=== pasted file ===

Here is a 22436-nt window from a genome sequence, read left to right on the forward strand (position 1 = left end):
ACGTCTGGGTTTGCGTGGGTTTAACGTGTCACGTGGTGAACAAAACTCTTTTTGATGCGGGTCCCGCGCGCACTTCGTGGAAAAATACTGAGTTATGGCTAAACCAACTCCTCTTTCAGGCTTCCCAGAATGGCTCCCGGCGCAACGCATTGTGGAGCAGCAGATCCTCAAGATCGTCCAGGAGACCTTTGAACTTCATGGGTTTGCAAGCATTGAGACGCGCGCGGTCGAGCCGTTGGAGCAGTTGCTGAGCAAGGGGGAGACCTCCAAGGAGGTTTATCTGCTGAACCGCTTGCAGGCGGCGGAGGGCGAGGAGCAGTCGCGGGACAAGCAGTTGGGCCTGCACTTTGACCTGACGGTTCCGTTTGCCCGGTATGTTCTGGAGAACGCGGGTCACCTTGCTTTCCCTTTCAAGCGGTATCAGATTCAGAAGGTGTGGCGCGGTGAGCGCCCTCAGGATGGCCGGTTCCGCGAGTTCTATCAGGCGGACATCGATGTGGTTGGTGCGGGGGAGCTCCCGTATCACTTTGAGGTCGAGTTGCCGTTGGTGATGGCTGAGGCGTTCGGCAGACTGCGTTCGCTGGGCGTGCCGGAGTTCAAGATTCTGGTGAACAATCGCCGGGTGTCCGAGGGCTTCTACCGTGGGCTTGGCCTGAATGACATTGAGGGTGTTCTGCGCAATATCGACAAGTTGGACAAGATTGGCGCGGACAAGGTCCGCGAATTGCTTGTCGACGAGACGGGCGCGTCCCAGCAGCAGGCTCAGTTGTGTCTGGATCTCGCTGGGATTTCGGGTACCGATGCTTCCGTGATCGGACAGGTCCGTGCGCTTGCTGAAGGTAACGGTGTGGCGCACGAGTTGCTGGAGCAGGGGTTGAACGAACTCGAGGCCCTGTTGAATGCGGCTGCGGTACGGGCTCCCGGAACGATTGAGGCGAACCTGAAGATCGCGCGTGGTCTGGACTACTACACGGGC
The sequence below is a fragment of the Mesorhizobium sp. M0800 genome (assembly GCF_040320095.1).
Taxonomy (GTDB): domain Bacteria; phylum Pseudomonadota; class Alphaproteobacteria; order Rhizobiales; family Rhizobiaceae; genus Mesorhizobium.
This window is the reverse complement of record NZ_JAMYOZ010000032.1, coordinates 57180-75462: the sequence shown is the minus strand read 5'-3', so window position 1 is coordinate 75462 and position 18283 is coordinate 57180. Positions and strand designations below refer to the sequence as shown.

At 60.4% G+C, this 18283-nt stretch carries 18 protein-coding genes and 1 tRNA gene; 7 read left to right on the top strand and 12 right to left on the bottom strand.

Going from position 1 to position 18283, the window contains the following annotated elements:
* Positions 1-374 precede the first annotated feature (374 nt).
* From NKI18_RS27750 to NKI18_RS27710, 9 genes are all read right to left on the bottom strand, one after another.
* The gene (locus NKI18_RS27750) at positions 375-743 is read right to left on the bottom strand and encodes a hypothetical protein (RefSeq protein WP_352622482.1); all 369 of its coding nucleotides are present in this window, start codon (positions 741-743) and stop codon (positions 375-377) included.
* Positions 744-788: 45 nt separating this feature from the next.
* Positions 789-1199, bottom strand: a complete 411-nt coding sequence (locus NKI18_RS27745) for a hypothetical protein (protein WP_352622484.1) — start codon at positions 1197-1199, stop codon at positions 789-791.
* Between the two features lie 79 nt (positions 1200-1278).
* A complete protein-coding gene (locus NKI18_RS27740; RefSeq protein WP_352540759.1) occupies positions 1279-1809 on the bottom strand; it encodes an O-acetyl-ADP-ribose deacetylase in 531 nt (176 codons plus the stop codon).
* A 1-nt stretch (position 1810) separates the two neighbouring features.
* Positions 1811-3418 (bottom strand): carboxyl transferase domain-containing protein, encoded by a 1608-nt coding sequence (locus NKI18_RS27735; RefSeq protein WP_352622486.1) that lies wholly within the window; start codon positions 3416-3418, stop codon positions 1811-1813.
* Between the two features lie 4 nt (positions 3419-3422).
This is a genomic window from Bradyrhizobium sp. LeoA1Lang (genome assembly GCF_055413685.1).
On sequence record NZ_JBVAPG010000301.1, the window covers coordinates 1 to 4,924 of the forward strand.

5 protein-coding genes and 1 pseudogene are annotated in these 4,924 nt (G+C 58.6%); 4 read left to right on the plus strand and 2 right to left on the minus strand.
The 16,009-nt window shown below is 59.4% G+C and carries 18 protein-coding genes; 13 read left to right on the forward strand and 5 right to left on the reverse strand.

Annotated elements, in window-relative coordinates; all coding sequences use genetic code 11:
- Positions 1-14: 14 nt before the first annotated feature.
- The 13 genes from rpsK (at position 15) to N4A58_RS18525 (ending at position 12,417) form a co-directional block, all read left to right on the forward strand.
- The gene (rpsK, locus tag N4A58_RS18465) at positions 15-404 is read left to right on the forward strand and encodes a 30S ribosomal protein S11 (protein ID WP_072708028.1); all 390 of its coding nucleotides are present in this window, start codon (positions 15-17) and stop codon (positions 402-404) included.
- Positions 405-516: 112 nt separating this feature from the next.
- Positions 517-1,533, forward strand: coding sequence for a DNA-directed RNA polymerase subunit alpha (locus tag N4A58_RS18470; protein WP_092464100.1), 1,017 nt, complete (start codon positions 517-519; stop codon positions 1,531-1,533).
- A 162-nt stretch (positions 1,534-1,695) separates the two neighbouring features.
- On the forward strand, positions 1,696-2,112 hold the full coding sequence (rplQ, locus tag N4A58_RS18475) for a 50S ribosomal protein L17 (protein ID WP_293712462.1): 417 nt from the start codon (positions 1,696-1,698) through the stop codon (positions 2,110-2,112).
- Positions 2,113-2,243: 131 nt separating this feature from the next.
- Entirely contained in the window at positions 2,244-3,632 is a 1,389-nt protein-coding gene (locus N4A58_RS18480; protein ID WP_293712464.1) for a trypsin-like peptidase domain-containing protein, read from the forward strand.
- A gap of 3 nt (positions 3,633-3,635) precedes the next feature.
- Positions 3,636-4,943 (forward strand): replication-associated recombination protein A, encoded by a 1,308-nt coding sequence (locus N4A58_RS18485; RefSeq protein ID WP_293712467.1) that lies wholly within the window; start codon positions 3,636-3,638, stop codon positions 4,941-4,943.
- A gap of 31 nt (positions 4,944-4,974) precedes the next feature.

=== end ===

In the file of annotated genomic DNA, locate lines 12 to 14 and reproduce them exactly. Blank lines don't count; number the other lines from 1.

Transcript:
* Positions 789-1199, bottom strand: a complete 411-nt coding sequence (locus NKI18_RS27745) for a hypothetical protein (protein WP_352622484.1) — start codon at positions 1197-1199, stop codon at positions 789-791.
* Between the two features lie 79 nt (positions 1200-1278).
* A complete protein-coding gene (locus NKI18_RS27740; RefSeq protein WP_352540759.1) occupies positions 1279-1809 on the bottom strand; it encodes an O-acetyl-ADP-ribose deacetylase in 531 nt (176 codons plus the stop codon).